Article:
Money & Power

Here's Why the Philippines' World Competitiveness Ranking Plunged the Most in Asia

Lower scores in employment and business efficiency were the two biggest factors, according to the AIM.
IMAGE rachinmanila/ PIXABAY

The Philippines ranked 50th in a list of 63 countries in the latest World Competitiveness Yearbook by Swiss-based business school International Institute for Management Development (IMD).

That represented a drop of nine places from its rank of 41st in 2017, and it was highlighted as the biggest drop experienced by an Asian country in the rankings. The Philippines is now the lowest ranked Southeast Asian country among the five included in the rankings as well as the second lowest among the 14 Asia-Pacific countries in the list.

“The reasons for such a drop include a decline in tourism and employment, the worsening of public finances and a surge in concerns about the education system,” wrote IMD in a press release.

In a policy brief sent to media last May 24, the Asian Institute of Management (AIM) Policy Center, the local partner of IMD, discussed the causes of this big drop. Each country is ranked according to four major factors—economic performance, government efficiency, business efficiency and infrastructure—and the Philippines saw declines in all four.

The country saw the biggest drop in economic performance, dipping 24 places down to 50th. Much of this was attributed to a large drop in country rankings for employment, where the Philippines now ranks 32nd after placing fourth last year.

“This drop was due to a slight increase in unemployment rate and a slight decrease in the number of employed and the size of the active labor force,” wrote AIM in the policy brief. Data from the Philippine Statistics Authority show that unemployment rate stood at 5.3 percent in January 2018, rising from 5.0 percent in October 2017, while employment rate decreased by 0.3 percentage points to 94.7 percent.

Other indicators influencing the drop in the economic performance rank include the depreciation of the Philippine peso, increased inflation, lower rate of growth in foreign direct investment inflow, low GDP per capita and low domestic savings rate, according to AIM.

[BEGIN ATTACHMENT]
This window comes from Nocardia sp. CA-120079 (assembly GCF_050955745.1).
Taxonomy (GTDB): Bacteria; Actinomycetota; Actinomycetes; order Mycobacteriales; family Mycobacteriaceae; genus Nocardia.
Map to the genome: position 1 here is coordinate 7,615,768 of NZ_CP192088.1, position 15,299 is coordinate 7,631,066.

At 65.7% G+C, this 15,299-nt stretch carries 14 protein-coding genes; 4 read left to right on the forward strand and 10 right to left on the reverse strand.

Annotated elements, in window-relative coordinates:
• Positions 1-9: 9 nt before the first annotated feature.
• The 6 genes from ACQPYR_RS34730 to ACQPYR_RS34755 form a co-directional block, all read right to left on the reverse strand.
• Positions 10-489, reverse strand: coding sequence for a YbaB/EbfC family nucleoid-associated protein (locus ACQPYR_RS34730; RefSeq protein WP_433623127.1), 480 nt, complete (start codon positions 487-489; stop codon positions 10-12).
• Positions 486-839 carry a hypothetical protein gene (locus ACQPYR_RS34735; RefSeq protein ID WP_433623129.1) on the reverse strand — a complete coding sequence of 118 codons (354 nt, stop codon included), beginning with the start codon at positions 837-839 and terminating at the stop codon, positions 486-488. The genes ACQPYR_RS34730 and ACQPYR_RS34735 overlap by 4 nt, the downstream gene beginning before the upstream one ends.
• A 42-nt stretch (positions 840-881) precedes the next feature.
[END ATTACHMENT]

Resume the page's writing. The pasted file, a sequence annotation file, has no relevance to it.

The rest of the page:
Both the business efficiency and government efficiency factors experienced smaller but still significant drops in rankings, with the former declining 10 spots to 38th and the latter dropping seven spots to 44th.

AIM noted that many of the drops within these two factors were on perception-related indicators—while two-thirds of the indicators used to determine the ranking are derived from statistical data, the other factors are based on a survey that examined the perceptions of over 6,300 individuals with corporate managerial positions.

“This suggests that deteriorating perceptions also played a significant role in the Philippines’ overall decline in ranking,” said AIM.

The fourth factor, infrastructure, experienced the smallest decline in rank from 54th to 60th, but it is also the lowest-ranked among the four, a trait that AIM says has been consistent for several years. AIM highlighted basic infrastructure, scientific infrastructure and education infrastructure as the three lowest ranking sub-factors under this indicator.

The US ranked first among the 63 countries this year, rising from fourth in 2017 and replacing last year’s leader, Hong Kong, which now ranks second. Completing the top five are Singapore, the Netherlands, and Switzerland, which were also the top five countries in the previous ranking.

Published since 1989, the World Competitiveness Yearbook measures the competitiveness of several countries based on 340 economic, social and political indicators. Ranking these indicators is based on macroeconomic data sourced from its 55 partner institutes, such as AIM’s Rizalino S. Navarro Policy Center for Competitiveness in the Philippines, as well as the Executive Opinion Survey.

This story originally appeared on
* Minor edits have been made by the editors.

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